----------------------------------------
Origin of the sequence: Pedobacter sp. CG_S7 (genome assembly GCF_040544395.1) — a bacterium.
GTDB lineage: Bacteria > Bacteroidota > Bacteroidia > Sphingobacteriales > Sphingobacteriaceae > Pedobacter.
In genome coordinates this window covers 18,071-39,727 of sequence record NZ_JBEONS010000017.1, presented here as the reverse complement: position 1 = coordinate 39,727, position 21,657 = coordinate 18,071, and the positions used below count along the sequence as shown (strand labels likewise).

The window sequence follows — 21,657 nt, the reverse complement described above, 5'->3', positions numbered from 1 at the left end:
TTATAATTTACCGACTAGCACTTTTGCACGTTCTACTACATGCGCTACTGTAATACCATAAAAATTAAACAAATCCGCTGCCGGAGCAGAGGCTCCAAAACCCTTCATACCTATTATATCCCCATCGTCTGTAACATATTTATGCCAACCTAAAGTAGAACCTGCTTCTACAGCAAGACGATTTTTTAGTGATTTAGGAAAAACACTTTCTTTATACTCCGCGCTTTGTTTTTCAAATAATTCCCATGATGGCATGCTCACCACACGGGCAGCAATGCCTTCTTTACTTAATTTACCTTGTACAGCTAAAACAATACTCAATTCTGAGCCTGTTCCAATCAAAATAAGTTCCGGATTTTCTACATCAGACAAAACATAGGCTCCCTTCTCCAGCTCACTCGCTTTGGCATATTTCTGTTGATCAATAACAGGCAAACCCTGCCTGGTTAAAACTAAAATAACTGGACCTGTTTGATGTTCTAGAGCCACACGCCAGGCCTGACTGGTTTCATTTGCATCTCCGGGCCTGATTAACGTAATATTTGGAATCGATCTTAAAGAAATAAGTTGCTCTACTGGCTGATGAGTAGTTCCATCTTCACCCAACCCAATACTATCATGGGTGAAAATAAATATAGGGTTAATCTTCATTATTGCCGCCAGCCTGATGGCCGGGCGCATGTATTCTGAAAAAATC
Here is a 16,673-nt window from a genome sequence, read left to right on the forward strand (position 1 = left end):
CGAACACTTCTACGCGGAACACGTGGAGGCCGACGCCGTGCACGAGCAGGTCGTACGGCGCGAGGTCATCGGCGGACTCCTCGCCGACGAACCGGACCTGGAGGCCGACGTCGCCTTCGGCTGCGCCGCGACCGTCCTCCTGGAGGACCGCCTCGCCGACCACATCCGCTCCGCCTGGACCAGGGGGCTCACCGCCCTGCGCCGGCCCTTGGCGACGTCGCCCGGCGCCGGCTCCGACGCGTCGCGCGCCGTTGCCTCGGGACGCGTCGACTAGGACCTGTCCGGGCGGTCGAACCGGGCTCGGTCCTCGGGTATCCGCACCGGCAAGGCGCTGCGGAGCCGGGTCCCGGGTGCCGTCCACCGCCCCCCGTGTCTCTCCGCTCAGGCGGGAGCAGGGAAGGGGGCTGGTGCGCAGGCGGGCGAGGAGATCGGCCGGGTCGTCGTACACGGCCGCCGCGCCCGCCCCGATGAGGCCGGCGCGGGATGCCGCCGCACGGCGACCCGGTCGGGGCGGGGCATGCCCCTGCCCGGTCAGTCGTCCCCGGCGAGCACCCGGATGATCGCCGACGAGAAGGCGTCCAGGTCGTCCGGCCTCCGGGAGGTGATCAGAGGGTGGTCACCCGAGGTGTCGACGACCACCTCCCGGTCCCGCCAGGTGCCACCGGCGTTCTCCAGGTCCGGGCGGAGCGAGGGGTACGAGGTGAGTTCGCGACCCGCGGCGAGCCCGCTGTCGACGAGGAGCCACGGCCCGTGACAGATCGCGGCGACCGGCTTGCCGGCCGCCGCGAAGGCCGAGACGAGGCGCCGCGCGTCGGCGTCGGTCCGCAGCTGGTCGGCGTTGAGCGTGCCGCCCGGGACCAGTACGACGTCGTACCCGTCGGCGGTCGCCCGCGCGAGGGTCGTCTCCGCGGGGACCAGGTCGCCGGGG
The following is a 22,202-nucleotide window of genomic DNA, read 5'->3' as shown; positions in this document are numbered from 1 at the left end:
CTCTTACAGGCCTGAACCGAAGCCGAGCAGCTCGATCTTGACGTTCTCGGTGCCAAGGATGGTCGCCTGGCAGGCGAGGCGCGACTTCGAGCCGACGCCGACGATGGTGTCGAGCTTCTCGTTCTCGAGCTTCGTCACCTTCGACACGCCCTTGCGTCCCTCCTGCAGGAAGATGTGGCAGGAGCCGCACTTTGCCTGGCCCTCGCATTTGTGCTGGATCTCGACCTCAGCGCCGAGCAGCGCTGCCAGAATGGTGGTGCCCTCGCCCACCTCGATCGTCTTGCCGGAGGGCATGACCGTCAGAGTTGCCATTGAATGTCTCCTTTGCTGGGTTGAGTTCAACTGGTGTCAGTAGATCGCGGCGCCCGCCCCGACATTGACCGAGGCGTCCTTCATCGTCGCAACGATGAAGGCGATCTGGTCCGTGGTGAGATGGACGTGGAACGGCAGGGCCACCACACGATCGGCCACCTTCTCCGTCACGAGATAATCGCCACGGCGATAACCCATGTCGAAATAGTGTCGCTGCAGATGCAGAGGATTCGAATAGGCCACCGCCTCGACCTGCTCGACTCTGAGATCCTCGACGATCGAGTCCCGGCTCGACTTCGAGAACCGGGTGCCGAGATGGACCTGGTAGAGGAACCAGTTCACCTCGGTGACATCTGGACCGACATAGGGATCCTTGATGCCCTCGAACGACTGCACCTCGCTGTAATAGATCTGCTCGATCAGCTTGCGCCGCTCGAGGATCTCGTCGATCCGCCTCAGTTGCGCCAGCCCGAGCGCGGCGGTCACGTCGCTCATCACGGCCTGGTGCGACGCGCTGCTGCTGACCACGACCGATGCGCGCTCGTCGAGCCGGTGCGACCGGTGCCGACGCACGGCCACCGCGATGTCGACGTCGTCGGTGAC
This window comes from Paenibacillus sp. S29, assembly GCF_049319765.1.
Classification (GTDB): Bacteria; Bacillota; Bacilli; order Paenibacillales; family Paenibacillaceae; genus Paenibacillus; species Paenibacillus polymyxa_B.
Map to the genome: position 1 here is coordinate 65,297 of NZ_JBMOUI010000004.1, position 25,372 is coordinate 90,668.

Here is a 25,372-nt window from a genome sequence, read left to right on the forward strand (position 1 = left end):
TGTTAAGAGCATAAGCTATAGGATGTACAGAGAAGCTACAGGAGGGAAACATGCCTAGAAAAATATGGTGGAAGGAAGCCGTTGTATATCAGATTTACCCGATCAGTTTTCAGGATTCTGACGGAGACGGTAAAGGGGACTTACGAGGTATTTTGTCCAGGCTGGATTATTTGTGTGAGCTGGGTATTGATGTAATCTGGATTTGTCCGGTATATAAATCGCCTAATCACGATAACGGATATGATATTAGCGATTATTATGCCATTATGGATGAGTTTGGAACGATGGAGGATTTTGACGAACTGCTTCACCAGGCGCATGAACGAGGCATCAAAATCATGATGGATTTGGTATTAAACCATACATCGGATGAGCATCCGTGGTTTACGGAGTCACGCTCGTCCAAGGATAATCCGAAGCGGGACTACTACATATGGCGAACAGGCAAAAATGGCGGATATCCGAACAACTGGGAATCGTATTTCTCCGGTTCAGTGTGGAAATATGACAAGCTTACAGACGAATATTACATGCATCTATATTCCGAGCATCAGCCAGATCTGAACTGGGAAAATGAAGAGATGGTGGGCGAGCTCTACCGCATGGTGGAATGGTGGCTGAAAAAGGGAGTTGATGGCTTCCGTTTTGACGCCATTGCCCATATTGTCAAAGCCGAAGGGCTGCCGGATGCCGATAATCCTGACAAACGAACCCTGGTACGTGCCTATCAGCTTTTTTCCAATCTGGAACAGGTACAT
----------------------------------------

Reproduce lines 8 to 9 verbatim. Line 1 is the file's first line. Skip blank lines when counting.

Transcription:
The following is a 22,202-nucleotide window of genomic DNA, read 5'->3' as shown; positions in this document are numbered from 1 at the left end:
CTCTTACAGGCCTGAACCGAAGCCGAGCAGCTCGATCTTGACGTTCTCGGTGCCAAGGATGGTCGCCTGGCAGGCGAGGCGCGACTTCGAGCCGACGCCGACGATGGTGTCGAGCTTCTCGTTCTCGAGCTTCGTCACCTTCGACACGCCCTTGCGTCCCTCCTGCAGGAAGATGTGGCAGGAGCCGCACTTTGCCTGGCCCTCGCATTTGTGCTGGATCTCGACCTCAGCGCCGAGCAGCGCTGCCAGAATGGTGGTGCCCTCGCCCACCTCGATCGTCTTGCCGGAGGGCATGACCGTCAGAGTTGCCATTGAATGTCTCCTTTGCTGGGTTGAGTTCAACTGGTGTCAGTAGATCGCGGCGCCCGCCCCGACATTGACCGAGGCGTCCTTCATCGTCGCAACGATGAAGGCGATCTGGTCCGTGGTGAGATGGACGTGGAACGGCAGGGCCACCACACGATCGGCCACCTTCTCCGTCACGAGATAATCGCCACGGCGATAACCCATGTCGAAATAGTGTCGCTGCAGATGCAGAGGATTCGAATAGGCCACCGCCTCGACCTGCTCGACTCTGAGATCCTCGACGATCGAGTCCCGGCTCGACTTCGAGAACCGGGTGCCGAGATGGACCTGGTAGAGGAACCAGTTCACCTCGGTGACATCTGGACCGACATAGGGATCCTTGATGCCCTCGAACGACTGCACCTCGCTGTAATAGATCTGCTCGATCAGCTTGCGCCGCTCGAGGATCTCGTCGATCCGCCTCAGTTGCGCCAGCCCGAGCGCGGCGGTCACGTCGCTCATCACGGCCTGGTGCGACGCGCTGCTGCTGACCACGACCGATGCGCGCTCGTCGAGCCGGTGCGACCGGTGCCGACGCACGGCCACCGCGATGTCGACGTCGTCGGTGAC